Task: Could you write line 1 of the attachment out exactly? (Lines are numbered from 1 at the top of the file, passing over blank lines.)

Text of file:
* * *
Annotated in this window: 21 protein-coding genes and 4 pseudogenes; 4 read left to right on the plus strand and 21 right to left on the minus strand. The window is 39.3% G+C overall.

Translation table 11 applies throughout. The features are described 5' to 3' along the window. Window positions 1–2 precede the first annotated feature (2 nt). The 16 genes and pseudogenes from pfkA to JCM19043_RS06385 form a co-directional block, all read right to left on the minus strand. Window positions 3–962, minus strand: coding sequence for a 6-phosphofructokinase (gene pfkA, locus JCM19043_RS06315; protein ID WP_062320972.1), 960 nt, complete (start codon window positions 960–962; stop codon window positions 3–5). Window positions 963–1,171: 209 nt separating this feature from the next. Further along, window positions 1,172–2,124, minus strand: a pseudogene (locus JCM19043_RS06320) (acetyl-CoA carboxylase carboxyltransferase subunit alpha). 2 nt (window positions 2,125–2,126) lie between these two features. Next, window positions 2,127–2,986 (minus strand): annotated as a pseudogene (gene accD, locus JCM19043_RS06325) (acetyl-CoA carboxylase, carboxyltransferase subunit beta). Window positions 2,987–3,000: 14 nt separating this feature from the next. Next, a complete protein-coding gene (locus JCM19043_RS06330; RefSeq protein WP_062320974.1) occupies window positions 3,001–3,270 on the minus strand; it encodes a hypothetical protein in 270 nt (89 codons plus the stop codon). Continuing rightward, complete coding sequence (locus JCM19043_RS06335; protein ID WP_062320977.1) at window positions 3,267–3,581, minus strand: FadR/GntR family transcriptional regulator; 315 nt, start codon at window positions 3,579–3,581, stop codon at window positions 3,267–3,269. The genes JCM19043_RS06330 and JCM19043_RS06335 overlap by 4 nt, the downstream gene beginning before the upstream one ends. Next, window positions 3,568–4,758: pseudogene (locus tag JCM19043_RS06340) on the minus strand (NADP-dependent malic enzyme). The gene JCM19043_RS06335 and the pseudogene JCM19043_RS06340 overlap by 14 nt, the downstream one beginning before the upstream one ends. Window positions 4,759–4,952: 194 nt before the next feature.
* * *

Annotated in this window: 21 protein-coding genes and 4 pseudogenes; 4 read left to right on the plus strand and 21 right to left on the minus strand. The window is 39.3% G+C overall.